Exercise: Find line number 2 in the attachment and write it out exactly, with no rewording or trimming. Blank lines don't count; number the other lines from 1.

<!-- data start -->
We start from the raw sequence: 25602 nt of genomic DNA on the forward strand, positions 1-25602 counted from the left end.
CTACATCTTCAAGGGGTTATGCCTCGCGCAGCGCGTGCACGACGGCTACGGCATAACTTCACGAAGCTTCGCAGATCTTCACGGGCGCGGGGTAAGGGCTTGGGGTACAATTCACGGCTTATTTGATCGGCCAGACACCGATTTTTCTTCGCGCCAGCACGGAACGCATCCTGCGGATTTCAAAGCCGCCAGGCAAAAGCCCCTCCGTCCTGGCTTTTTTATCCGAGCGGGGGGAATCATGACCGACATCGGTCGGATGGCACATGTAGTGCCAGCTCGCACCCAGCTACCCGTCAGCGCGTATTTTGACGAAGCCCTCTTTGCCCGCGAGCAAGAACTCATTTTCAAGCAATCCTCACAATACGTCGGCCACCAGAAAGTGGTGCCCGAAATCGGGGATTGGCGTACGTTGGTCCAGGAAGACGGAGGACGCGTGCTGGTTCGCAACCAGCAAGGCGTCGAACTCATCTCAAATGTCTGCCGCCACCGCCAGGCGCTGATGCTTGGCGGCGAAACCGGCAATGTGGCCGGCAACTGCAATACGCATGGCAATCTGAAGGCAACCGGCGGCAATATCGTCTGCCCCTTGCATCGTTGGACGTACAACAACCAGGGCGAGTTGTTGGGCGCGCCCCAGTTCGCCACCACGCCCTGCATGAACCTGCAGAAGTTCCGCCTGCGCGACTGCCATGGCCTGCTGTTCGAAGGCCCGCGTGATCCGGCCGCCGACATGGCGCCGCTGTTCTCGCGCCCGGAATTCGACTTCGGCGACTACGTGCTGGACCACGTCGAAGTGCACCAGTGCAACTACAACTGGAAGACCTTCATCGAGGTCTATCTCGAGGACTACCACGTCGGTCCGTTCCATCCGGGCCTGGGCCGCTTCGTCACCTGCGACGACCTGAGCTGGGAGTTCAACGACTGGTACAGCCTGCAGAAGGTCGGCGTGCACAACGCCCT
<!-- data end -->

CTACATCTTCAAGGGGTTATGCCTCGCGCAGCGCGTGCACGACGGCTACGGCATAACTTCACGAAGCTTCGCAGATCTTCACGGGCGCGGGGTAAGGGCTTGGGGTACAATTCACGGCTTATTTGATCGGCCAGACACCGATTTTTCTTCGCGCCAGCACGGAACGCATCCTGCGGATTTCAAAGCCGCCAGGCAAAAGCCCCTCCGTCCTGGCTTTTTTATCCGAGCGGGGGGAATCATGACCGACATCGGTCGGATGGCACATGTAGTGCCAGCTCGCACCCAGCTACCCGTCAGCGCGTATTTTGACGAAGCCCTCTTTGCCCGCGAGCAAGAACTCATTTTCAAGCAATCCTCACAATACGTCGGCCACCAGAAAGTGGTGCCCGAAATCGGGGATTGGCGTACGTTGGTCCAGGAAGACGGAGGACGCGTGCTGGTTCGCAACCAGCAAGGCGTCGAACTCATCTCAAATGTCTGCCGCCACCGCCAGGCGCTGATGCTTGGCGGCGAAACCGGCAATGTGGCCGGCAACTGCAATACGCATGGCAATCTGAAGGCAACCGGCGGCAATATCGTCTGCCCCTTGCATCGTTGGACGTACAACAACCAGGGCGAGTTGTTGGGCGCGCCCCAGTTCGCCACCACGCCCTGCATGAACCTGCAGAAGTTCCGCCTGCGCGACTGCCATGGCCTGCTGTTCGAAGGCCCGCGTGATCCGGCCGCCGACATGGCGCCGCTGTTCTCGCGCCCGGAATTCGACTTCGGCGACTACGTGCTGGACCACGTCGAAGTGCACCAGTGCAACTACAACTGGAAGACCTTCATCGAGGTCTATCTCGAGGACTACCACGTCGGTCCGTTCCATCCGGGCCTGGGCCGCTTCGTCACCTGCGACGACCTGAGCTGGGAGTTCAACGACTGGTACAGCCTGCAGAAGGTCGGCGTGCACAACGCCCT